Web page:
Photoreceptor 41 includes a substrate 43 made of conductive material (or a layer of conductive material on a nonconductive substrate). A layer of semiconductive material 45 which is conductive in the dark and which may be in the form of a single crystal (such as silicon), or an amorphous layer (such as Si or Si-Ge alloy) is deposited by any conventional means on the top surface of substrate 43. A protective insulating layer 47 which may be for example, silicon oxide or silicon nitride is deposited over layer 45 and a photoconductive insulating layer 49, such as, for example, selenium or a selenium-alloy is formed over layer 47. Examples of other photoconductive insulating layers which may be used are amorphous or polycrystalline mercuric iodide and lead hallides, such as PbI2.
In using photoreceptor 41, photoconductive insulating layer 49, which is previously charged, (such as by with a corona) is exposed to a pattern of radiation, such as X-ray radiation which forms thereon a latent charge image. The surface depletion layer induced on semiconductor layer 45 by the latent charge image is read out by scanning the semiconductor 45 with a beam of light and measuring the output photovoltage developed across semiconductor 45 and a reference electrode (not shown). Semiconductor 45 may be scanned from either the top or the bottom. If scanned from the top, the scanning light should be of a wavelength that does not interact with photoconductive insulating layer 49. If scanned from the bottom, substrate 43 must be transparent as well as conductive (i.e. either a conductive transparent material or a conductive transparent layer on a transparent substrate).
Referring now to FIG. 4 there is illustrated an embodiment of an apparatus 51 for practicing the invention using photoreceptor 41.
An intensity modulated beam of light produced by a light source 53 in the form of a diode laser and which is powered by a modulated power supply 54 is focused by a lens 55 through conductive electrode 12 onto the semiconductor layer in photoreceptor 41. Examples of some but not all of the other light sources that may be used are a light emitting diode (LED) a helium-neon (He-Ne) laser or a helium cadmium (He-Cad) laser. If an LED is employed, modulation of the light beam is achieved by using a modulated power supply. If a gas laser is used, modulation of the light beam is achieved using an external light modulator, such as an acousto-optical modulator. Before reaching the semiconductor layer, the intensity modulated light beam is deflected by an x-y scanner 57, which may be an xy optical galvanometer Scanner Model No. XY100PD, manufactured by General Scanning Inc., Watertown, MA. The resulting output photovoltage signal developed across conductive electrode 12 and photoreceptor 41 is amplified by an amplifier in readout 59-1 electronics 59, digitized by a digitizer 61 and then fed into a computer 63 where it may be processed, stored and/or displayed on a monitor 65.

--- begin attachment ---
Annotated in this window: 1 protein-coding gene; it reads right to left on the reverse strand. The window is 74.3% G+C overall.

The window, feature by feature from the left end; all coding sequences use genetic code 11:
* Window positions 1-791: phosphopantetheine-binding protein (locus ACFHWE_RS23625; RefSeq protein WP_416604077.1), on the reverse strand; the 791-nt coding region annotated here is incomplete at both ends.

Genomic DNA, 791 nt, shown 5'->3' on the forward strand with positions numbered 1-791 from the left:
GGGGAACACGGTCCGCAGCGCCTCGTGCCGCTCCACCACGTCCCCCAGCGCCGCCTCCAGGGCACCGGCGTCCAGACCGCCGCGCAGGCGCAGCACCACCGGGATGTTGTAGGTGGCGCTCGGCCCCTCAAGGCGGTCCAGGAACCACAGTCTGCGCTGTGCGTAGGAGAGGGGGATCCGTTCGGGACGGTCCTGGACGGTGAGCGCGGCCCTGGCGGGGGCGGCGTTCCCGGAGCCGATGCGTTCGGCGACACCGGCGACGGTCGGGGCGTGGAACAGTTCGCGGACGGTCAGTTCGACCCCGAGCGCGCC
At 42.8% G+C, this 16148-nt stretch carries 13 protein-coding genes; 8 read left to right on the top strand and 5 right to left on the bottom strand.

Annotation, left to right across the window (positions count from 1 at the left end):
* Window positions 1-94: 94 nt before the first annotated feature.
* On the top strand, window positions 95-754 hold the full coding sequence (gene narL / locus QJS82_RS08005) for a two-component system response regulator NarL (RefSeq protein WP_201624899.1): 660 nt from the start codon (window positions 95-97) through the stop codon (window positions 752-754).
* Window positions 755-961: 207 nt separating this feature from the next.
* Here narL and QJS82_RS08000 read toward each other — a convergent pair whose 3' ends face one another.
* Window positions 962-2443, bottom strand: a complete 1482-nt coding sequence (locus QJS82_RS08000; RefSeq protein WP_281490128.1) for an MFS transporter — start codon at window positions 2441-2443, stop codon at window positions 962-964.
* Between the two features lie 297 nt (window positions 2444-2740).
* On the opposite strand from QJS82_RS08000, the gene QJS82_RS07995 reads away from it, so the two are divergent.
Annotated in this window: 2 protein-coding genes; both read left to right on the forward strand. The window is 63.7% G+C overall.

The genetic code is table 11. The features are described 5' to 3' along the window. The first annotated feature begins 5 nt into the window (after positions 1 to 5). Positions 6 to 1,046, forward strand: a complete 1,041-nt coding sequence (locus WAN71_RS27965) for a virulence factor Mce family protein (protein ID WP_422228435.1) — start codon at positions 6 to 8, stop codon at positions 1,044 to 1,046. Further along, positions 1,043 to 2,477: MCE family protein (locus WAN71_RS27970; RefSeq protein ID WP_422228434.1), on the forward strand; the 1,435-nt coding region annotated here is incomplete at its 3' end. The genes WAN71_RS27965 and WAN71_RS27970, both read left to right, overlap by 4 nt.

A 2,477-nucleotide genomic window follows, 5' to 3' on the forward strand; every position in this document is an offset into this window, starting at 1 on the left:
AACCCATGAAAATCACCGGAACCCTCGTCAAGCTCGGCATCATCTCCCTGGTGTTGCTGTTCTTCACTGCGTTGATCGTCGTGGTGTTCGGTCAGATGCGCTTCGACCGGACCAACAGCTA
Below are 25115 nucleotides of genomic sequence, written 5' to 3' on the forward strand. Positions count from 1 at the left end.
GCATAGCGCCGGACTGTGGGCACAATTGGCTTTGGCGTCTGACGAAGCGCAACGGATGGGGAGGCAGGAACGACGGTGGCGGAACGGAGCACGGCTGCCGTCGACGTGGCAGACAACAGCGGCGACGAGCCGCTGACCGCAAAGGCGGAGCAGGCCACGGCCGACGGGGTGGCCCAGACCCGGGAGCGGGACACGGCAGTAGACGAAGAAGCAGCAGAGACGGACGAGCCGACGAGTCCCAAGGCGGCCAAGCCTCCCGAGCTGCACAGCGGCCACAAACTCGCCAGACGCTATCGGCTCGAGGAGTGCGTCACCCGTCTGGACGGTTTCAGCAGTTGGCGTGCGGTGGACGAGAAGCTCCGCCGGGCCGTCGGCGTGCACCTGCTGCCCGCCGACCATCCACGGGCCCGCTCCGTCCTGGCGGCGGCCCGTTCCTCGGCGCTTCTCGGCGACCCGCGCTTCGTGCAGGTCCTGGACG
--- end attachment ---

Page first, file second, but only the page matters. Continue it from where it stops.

In FIG. 5 there is shown an arrangement wherein the readout light beam scans semiconductor 45 from the back or bottom rather than from the front.
Referring now to FIG. 6, there is shown another embodiment of a photoreceptor constructed according to this invention and identified by reference numeral 71. In photoreceptor 71, the recording part of the device, i.e. The part containing the photoconductive insulator, and the readout part of the device, i.e. The part containing the semiconductor are constructed physically separate units. In addition, the substrate for the layers in the recording unit is made of conductive material and also serves as the reference electrode.
Photoreceptor 71 comprises a sensing or recording unit 73 and a readout unit 75. Sensing unit 73 and readout unit 75 are separate constructed units which are mechanically held together in close contact by a holder or frame 76 made of non-conductive material, such as a plastic.
Sensing unit 73, which is also shown separately in FIG. 7, comprises a substrate 77 made of conductive material, such as aluminum or tungsten. A protective insulating layer 79 of a material, such as alumimum oxide, is deposited on the bottom surface of substrate 77. A layer 81 of a photoconductive insulating material, such as selenium, is deposited under insulating layer 79. Finally, a protective insulating layer 83 is deposited under layer 81. In addition to serving as a support for layers 79, 81 and 83, substrate 77 also functions as a reference electrode.
Readout unit 75, which is shown separately in FIG. 8, includes a substrate 85 made of transparent material such as glass or a suitable plastic. A layer 87 of transparent conductive material is deposited on top of substrate 85. A layer 89 of semiconductor material which is conductive in the dark is deposited on top of layer 87 and a layer 91 of protective insulating material is deposited on top of layer 83. Examples of semiconductor material which may be used are crystalline or amorphorou hydrogenated silicon. Transparent substrate 85 and conductive layer 87 may be replaced by a substrate that is made of a material that is both transparent and conductive.
Photoreceptor 71 may be used as shown in FIG. 9. Image forming radiation is applied to photoreceptor 71 from the bottom as shown by arrow E. The charge pattern so formed induces a surface depletion layer on semiconductor layer 89. The surface depletion layer is read out by scanning the semiconductor layer 89, also from the bottom with a modulated beam of light, such as from a helium-neon laser powered by a modulated power supply and then measuring the output voltage developed across conductive layer 87 and substrate 77.